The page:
A dream of a novel."
—Erica Wagner, The Times (London)
Following The Winshaw Legacy—Coe's ecstatically reviewed American debut, winner of the John Lewellyn Rhys Prize in England and France's coveted Prix du Meilleur Livre Etranger—comes this beguiling, eccentric entertainment.
Ashdown—a vast clifftop manor on the English coast—was once a university residence, where a group of students met briefly before going their separate ways. Twelve years later, it has been transformed into a clinic for sleep disorders, and a series of strange coincidences and ostensible synchronicities draws the same group of people together once again, each of them in different ways plagued by sleep.
Sarah is narcoleptic, and her inability to distinguish between dreams and waking reality gives rise to a great many misunderstandings—one of which is to change Robert's life forever, as he persists for years (and then some) in his attempt to win her love. For Terry, a disillusioned film critic whose career has been derailed by Sarah's affliction, sleep is merely a memory, for his insomnia is complete and he can only yearn for the tantalizing dreams he enjoyed in youth. And for the increasingly deranged Dr. Dudden, who has made the subject the focus of his medical practice, sleep is nothing less than a global disease.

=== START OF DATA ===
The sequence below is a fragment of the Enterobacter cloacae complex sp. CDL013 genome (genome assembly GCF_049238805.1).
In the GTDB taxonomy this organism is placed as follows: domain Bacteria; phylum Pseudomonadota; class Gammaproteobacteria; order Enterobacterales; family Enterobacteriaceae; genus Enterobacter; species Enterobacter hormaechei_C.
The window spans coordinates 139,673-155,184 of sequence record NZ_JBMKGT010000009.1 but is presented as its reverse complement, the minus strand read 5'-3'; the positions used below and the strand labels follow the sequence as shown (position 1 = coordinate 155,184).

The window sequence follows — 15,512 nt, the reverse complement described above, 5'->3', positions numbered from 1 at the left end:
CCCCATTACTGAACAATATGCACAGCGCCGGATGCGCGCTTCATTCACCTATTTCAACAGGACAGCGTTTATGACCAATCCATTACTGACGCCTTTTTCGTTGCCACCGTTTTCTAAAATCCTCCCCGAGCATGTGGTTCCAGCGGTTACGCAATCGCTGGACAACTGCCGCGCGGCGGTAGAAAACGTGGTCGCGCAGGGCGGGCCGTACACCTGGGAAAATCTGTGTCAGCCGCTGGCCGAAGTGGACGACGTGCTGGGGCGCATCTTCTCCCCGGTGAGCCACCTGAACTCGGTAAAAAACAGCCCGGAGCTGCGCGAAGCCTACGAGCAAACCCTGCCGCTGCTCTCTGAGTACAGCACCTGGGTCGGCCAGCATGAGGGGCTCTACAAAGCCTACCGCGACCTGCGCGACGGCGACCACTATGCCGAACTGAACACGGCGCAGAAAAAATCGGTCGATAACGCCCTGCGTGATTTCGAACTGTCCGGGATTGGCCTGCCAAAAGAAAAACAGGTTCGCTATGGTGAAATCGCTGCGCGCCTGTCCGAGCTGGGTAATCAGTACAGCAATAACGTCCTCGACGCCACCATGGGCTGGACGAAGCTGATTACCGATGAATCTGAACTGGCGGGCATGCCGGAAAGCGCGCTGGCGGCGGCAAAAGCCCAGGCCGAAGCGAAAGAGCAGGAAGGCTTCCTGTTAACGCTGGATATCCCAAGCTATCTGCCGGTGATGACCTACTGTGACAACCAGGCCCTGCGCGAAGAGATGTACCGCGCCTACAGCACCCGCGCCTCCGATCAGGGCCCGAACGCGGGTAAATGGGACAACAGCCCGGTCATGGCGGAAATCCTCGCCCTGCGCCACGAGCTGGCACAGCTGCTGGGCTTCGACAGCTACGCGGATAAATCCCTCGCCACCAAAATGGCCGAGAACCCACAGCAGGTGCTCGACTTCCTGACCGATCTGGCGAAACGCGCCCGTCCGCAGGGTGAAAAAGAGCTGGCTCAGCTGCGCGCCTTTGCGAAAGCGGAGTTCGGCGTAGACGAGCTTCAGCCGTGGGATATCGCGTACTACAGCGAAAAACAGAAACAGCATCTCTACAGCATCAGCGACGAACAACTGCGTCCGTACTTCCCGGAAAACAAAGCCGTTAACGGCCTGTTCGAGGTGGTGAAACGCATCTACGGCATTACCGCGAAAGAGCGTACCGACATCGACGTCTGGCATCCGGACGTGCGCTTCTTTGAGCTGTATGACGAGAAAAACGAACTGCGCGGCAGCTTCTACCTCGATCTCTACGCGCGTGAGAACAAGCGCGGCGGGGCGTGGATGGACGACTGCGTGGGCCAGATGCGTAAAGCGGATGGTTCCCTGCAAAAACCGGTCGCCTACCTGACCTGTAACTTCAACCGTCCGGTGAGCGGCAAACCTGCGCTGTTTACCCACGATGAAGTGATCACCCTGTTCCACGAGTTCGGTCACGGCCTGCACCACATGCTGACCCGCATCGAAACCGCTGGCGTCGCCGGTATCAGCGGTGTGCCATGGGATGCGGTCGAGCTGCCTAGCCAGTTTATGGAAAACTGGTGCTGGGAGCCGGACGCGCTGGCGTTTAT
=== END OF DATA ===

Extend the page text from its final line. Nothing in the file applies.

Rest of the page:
With panache worthy of Nabokov, and with the heart to match his sophistication, Jonathan Coe has written a breathtakingly original comedy about the powers we acquire—and those we relinquish—when we fall asleep, or fall in love.
"This is a remarkable book, most impressive for its subtle narrative patterning, like a dapple of light and shade, allowing us to indulge the illusion of understanding its characters, until, all at once, the darkness, the isolation and the mystery return. Perhaps most strange of all, for a novel about insomniacs, The House of Sleep is a wonderful bedtime read."
—David Nokes, Sunday Times